“We must catch up for coffee” is often the parting phrase at the end of networking events. I know this first hand, I’ve heard those exact words uttered thousands of times between thousands of people. How many of those flippant coffee invitations actually transpire into a latte or flat white?
I understand life gets busy, believe me I do, but I also believe we need to be a little more truthful when we suggest a coffee catch up. There is definitely a trend towards the empty promise in this department. Simply saying “I look forward to next time we meet” is a perfectly acceptable parting statement rather than offering an experience that you have no intention of delivering.
So no more empty promises! Stand by your invitation and connect with those who you do really want to share a Latte with. With that in mind here are some tips to help:
1. Why meet?
If it is you who suggests the meeting then state why you would like to catch up. If it is to discuss something specific then say so. If it is just to get to know someone or catch up on things then say that too.
2. Who books?
If it is you who suggests the caffeinated catch up then it should be you who arranges it so don’t offer unless you are prepared to follow through. You can always ask rather than invite by saying “We have a lot to talk about, should we catch up for coffee sometime?” Then you can gauge response and, if positive, say “great, I’ll organise it”. Easy!
3. Who pays?
You invite, you pay. That is usually how it should be for a simple coffee. I say usually because I am amazed at how many times it is not! And often without so much as a thank you! If you invite you get the bill – or at least offer and be prepared to insist past the first counter-offer. If you have been invited by someone and then decide to have a three course meal, then you cannot expect the other person to pay so you need to offer your share.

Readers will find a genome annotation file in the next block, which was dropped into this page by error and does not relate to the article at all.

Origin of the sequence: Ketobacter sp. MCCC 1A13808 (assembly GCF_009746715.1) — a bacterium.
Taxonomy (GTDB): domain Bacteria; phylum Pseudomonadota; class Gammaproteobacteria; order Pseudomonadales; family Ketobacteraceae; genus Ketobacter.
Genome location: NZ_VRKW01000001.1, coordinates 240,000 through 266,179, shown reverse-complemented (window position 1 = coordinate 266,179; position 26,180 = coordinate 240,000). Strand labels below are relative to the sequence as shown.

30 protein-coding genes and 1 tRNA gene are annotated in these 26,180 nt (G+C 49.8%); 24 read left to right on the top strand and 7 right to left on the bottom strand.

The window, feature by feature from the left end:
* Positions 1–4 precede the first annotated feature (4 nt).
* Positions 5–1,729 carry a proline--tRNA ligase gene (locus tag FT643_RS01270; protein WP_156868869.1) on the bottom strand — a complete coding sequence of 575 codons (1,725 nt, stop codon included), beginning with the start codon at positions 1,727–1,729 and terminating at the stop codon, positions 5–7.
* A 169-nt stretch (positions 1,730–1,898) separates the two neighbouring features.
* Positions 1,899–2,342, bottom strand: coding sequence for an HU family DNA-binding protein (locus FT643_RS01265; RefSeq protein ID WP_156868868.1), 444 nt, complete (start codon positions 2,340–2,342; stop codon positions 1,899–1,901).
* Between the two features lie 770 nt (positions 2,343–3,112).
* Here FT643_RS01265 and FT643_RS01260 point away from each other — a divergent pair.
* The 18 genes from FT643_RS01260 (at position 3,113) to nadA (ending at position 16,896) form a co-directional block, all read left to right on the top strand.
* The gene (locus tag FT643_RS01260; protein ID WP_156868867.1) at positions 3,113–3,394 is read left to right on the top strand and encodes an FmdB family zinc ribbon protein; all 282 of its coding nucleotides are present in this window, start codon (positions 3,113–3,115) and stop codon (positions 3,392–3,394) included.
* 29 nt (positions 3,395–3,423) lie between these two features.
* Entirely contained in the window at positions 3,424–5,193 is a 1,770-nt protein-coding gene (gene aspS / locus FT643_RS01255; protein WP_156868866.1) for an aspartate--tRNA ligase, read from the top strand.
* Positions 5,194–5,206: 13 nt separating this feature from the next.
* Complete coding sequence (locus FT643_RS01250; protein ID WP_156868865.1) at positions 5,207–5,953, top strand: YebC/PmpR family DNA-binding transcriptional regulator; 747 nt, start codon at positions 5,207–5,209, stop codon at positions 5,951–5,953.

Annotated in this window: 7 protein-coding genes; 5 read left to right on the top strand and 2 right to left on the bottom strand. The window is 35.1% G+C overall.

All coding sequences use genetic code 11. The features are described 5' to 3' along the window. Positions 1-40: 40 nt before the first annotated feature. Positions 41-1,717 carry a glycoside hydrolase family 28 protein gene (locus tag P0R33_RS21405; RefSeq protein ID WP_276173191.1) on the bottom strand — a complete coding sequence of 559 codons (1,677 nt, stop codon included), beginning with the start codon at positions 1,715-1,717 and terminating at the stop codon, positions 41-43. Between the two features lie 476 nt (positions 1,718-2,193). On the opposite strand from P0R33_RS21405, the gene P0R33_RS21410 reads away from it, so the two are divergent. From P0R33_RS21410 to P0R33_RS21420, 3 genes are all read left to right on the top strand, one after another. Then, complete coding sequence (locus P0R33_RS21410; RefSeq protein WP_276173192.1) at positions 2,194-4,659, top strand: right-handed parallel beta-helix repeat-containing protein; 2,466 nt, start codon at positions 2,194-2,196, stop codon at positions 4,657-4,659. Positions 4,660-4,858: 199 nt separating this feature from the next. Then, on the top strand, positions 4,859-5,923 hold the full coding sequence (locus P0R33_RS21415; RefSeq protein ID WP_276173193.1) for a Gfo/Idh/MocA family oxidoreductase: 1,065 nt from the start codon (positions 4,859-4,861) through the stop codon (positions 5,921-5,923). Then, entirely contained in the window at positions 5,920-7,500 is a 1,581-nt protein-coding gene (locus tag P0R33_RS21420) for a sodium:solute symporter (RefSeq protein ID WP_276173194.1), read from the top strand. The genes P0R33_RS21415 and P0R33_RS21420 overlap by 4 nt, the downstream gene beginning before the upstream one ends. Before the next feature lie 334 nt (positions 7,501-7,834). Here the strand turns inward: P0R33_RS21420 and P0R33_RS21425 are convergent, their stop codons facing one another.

Learn to say thank you in a gracious manner if it is their turn to pay. Rather than start the “oh no, let me pay” banter – just say thanks and be truly grateful.
4. What next?
If you have been invited to coffee and wish to continue the business relationship then offer to arrange (and pay for) the next coffee. Then make sure that you do! Put a date in your diary sooner rather than later, even if that date is a month or two in advance. Believe me, it will be here before you know it!
5. How long?
One hour is the standard time for a meeting, coffee meeting or otherwise. Do try to stay within this out of respect for the other person’s schedule. If you need to discuss business then try to have your conversation finished 15 minutes prior to the end of the hour so that you have time for general chat afterwards.
I can remember a number of times coming away from a coffee meeting feeling a little flatter than my flat white because of poor etiquette, being purely sold to, or lack of understanding about why we were meeting in the first place. On the flip side, I have shared many a flat white with inspiring, polite, energising people where connections were made and business was done in the most wonderful way.